PULLMAN – The allure of catching passes in the Air Raid offense typically brings in top-end wide receiver talent to Washington State. Already in six years, Mike Leach and his pass-aggressive system have produced six of the school’s top-10 leaders in career receptions, including the top three and five of the top six.
Many of them made their ascents up the receiving charts at the same time. Isiah Myers, Marquess Wilson and Dom Williams in 2012; Williams, Myers and Mayle from 2013-14; Gabe Marks and River Cracraft from 2013-16.
It’s never easy to identify the next player who’ll make a similar run up the receiving leaderboards, but there’s a good chance he’s on campus right now. Flush with talent at all four positions, WSU has a chance to be historically deep at wide receiver in 2018.
As Leach and his staff whittle a group of 12-13 players down to eight, we take a deeper dive into the position and look at how the WR depth chart could shake out this fall:
1. Tay Martin – Tavares Martin Jr.’s suspension against Colorado created an opportunity for the younger Martin, who responded with a four-catch, 78-yard performance against the Buffaloes and scored his first collegiate touchdown. After the game, Leach said the freshman from Houma, Louisiana, had the upside to become the team’s best wideout by the end of the season. And he did. A long strider with basketball hops, Martin returns as pound-for-pound the most talented wideout on the roster.
“He’s a physical, explosive guy and he’s got a little bit of experience,” Leach said Friday. “He’s a talented guy, so we’re just excited to see him continue to develop. And even if he makes a good play here or there, I still think he’s got a lot of upside.”
Martin drew lofty praise from the Cougars’ newest QB after day one of fall camp. Gardner Minshew, when asked about the easiest and most difficult part of his transition to WSU, responded, “I’d say the easiest is throwing to Tay Martin. That’s pretty easy.”
2. Rodrick Fisher – The Spokane native was so eager to learn the Cougars’ schemes and concepts during spring camp he practically lived in Steve Spurrier Jr.’s shadow. When Fisher wasn’t running routes, he was quizzing the outside receivers coach about them. The East Valley grad helped himself out in a major way by arriving early and it could be the reason he fends off a few of his fellow freshmen for a spot in the eight-man rotation.
“He’s a talented, kind of gifted and he’s a little bigger than you think he is,” Spurrier Jr. said in May. “He plays a lot stronger than someone who should still be in high school, so I’m pretty impressed with him.”
3. Drue Jackson – Excitement for the four-star high school prospect out of Texas is justified. Jackson already looks the part of a college receiver and even if he doesn’t crack the rotation, he could be one of the players who benefit from the new NCAA rule that allows redshirting players to appear in four games without burning a year of eligibility.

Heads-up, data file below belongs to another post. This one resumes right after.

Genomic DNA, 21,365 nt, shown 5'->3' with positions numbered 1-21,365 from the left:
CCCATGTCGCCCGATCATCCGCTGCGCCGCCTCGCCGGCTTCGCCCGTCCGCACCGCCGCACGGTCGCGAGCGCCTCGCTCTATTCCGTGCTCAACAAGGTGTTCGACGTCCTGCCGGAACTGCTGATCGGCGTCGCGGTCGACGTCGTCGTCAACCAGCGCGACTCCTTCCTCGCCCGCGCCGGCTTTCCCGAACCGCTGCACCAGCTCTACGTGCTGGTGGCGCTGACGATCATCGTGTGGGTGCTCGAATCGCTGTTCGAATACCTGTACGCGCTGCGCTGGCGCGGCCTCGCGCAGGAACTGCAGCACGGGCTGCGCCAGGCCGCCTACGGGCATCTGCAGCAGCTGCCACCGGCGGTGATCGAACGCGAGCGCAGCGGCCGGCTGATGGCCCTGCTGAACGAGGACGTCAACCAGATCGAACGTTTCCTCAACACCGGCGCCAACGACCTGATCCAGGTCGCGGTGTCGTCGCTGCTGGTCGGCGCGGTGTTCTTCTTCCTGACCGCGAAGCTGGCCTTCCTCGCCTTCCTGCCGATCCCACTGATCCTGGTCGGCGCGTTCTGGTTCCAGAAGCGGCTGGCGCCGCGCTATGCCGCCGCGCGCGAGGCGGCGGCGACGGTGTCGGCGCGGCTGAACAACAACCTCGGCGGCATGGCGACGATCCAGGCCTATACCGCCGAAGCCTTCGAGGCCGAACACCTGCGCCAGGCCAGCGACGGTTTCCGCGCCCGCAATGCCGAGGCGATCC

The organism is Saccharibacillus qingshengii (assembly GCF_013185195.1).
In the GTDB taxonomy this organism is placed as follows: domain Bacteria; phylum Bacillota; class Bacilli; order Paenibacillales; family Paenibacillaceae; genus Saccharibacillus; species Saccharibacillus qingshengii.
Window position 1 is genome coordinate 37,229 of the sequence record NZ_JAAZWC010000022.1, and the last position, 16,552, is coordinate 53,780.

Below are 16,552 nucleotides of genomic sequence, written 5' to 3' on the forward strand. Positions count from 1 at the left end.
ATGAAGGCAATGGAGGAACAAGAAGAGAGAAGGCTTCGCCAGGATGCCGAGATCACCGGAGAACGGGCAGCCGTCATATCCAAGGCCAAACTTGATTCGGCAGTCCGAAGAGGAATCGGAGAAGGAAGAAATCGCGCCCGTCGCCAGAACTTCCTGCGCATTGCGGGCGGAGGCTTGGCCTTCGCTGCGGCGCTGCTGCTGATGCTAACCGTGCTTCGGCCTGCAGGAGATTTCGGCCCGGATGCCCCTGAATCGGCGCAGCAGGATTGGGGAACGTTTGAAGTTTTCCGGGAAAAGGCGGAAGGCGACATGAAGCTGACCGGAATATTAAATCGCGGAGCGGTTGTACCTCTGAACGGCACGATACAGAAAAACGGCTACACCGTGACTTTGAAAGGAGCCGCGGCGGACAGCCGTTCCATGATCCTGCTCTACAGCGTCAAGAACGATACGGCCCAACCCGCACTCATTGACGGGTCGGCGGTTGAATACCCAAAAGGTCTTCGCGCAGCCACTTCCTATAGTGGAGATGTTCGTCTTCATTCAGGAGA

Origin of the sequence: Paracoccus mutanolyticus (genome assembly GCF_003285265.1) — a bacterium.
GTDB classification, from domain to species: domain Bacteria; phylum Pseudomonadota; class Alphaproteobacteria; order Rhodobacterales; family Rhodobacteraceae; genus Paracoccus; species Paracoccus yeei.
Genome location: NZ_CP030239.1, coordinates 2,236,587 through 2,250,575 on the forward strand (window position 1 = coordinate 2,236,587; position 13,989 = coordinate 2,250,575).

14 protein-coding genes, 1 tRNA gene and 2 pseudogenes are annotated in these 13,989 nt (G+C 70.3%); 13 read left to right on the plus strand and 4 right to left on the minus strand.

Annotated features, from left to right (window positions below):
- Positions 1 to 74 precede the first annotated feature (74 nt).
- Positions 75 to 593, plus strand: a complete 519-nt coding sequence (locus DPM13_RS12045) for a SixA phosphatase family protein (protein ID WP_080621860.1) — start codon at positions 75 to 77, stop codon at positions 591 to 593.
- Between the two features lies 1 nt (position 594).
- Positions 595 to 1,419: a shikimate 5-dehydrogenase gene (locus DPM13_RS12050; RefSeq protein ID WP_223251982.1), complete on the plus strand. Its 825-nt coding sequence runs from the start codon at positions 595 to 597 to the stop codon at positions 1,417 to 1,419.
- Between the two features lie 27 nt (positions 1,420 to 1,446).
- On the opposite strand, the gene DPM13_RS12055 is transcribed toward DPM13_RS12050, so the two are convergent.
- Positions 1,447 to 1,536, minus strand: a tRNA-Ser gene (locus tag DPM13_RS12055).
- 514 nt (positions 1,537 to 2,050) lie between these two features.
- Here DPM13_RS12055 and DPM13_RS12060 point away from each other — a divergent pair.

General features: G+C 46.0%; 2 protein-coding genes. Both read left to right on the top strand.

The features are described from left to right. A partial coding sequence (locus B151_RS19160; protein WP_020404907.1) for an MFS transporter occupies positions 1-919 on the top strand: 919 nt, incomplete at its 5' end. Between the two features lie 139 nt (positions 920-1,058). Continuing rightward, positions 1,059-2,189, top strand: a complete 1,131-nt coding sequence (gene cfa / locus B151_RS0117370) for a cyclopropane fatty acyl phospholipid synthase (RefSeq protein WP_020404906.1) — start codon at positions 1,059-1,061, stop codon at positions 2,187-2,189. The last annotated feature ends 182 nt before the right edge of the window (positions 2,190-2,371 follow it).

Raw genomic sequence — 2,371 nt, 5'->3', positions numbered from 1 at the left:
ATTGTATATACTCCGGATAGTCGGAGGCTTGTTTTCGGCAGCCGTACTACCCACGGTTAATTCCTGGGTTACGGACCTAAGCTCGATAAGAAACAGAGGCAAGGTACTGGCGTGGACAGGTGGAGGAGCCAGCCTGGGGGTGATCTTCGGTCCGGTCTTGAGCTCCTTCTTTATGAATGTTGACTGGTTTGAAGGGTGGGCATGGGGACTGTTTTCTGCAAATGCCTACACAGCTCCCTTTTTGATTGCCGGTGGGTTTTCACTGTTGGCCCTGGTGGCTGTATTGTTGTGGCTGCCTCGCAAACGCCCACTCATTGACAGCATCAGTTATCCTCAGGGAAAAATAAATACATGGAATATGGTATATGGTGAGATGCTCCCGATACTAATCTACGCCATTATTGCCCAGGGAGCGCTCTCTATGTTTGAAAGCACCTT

“Explosive, good hands, still kind of learning things but doesn’t really hesitate out there,” Leach said Saturday of Jackson. “Even on something sloppy, he’ll be explosive, he’ll be strong, he’ll be powerful.”
4. Brandon Gray – It’ll be a tough task for the 6-foot-5, 190-pound Gray to beat out any of the three players listed ahead of him, but his length and vertical leaping will be useful tools for the Cougars at some point in the future.
1. Kyle Sweet – Sweet was a revelation for the Cougars during spring camp and he was unmistakable in the Crimson & Gray Game, catching eight passes for 138 yards on a day that saw only one other receiver break 90 yards. If the first couple days of August are any indication, Sweet’s fall could be a better encore to his spring. The senior slot receiver reeled in two touchdown balls during the 11-on-11 period Friday and looks capable of leading the Cougars in any number of receiving categories this season.
“I just wanted to make sure that when we go back to real ball, that there’s no dropoff,” Sweet said during Pac-12 Media Day. “You always want to be moving upward and forward, whether that’s running extra routes. It’s always just being on the same page as the quarterback and always feeling crisp.”
2. Jamire Calvin – With top-end quickness and steady hands, Calvin made an immediate impression last fall and had a spring campaign that was as good as any receiver not named Kyle Sweet. Calvin’s listed almost 10 pounds heavier than he was in the spring and seems to be playing with more consistency, which you’d expect from someone making the freshman-to-sophomore transition. Calvin can be the flashiest player on the field at any time and finding a way to divvy up the “Y” receiver reps should be high on the list of challenges for Leach and receivers coach Dave Nichol this fall.